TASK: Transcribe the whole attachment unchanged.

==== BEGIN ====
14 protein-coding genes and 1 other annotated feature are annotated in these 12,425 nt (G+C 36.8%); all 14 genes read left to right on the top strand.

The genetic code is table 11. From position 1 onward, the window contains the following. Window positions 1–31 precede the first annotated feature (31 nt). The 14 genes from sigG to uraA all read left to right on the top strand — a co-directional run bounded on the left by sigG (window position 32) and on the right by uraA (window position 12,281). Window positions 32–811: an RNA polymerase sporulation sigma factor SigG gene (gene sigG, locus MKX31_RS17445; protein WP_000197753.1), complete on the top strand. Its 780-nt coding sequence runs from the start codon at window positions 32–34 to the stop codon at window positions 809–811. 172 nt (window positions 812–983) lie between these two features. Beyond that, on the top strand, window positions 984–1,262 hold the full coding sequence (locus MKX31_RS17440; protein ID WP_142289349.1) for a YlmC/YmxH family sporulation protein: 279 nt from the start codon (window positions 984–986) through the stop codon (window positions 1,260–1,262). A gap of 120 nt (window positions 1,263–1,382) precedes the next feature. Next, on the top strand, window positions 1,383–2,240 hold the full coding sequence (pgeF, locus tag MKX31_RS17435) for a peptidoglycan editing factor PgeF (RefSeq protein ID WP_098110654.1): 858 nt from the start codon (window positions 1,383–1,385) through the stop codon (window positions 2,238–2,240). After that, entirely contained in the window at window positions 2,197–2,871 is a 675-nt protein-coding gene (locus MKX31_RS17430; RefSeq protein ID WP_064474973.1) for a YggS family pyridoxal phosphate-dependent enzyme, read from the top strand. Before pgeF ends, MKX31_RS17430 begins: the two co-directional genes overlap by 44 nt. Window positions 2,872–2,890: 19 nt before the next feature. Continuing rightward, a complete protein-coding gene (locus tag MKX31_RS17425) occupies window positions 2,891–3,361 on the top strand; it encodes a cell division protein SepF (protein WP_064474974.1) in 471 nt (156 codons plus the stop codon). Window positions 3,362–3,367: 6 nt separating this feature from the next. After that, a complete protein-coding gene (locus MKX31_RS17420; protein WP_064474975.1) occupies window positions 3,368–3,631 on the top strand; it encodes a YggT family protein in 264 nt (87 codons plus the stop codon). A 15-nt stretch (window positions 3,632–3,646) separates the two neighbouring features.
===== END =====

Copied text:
14 protein-coding genes and 1 other annotated feature are annotated in these 12,425 nt (G+C 36.8%); all 14 genes read left to right on the top strand.

The genetic code is table 11. From position 1 onward, the window contains the following. Window positions 1–31 precede the first annotated feature (31 nt). The 14 genes from sigG to uraA all read left to right on the top strand — a co-directional run bounded on the left by sigG (window position 32) and on the right by uraA (window position 12,281). Window positions 32–811: an RNA polymerase sporulation sigma factor SigG gene (gene sigG, locus MKX31_RS17445; protein WP_000197753.1), complete on the top strand. Its 780-nt coding sequence runs from the start codon at window positions 32–34 to the stop codon at window positions 809–811. 172 nt (window positions 812–983) lie between these two features. Beyond that, on the top strand, window positions 984–1,262 hold the full coding sequence (locus MKX31_RS17440; protein ID WP_142289349.1) for a YlmC/YmxH family sporulation protein: 279 nt from the start codon (window positions 984–986) through the stop codon (window positions 1,260–1,262). A gap of 120 nt (window positions 1,263–1,382) precedes the next feature. Next, on the top strand, window positions 1,383–2,240 hold the full coding sequence (pgeF, locus tag MKX31_RS17435) for a peptidoglycan editing factor PgeF (RefSeq protein ID WP_098110654.1): 858 nt from the start codon (window positions 1,383–1,385) through the stop codon (window positions 2,238–2,240). After that, entirely contained in the window at window positions 2,197–2,871 is a 675-nt protein-coding gene (locus MKX31_RS17430; RefSeq protein ID WP_064474973.1) for a YggS family pyridoxal phosphate-dependent enzyme, read from the top strand. Before pgeF ends, MKX31_RS17430 begins: the two co-directional genes overlap by 44 nt. Window positions 2,872–2,890: 19 nt before the next feature. Continuing rightward, a complete protein-coding gene (locus tag MKX31_RS17425) occupies window positions 2,891–3,361 on the top strand; it encodes a cell division protein SepF (protein WP_064474974.1) in 471 nt (156 codons plus the stop codon). Window positions 3,362–3,367: 6 nt separating this feature from the next. After that, a complete protein-coding gene (locus MKX31_RS17420; protein WP_064474975.1) occupies window positions 3,368–3,631 on the top strand; it encodes a YggT family protein in 264 nt (87 codons plus the stop codon). A 15-nt stretch (window positions 3,632–3,646) separates the two neighbouring features.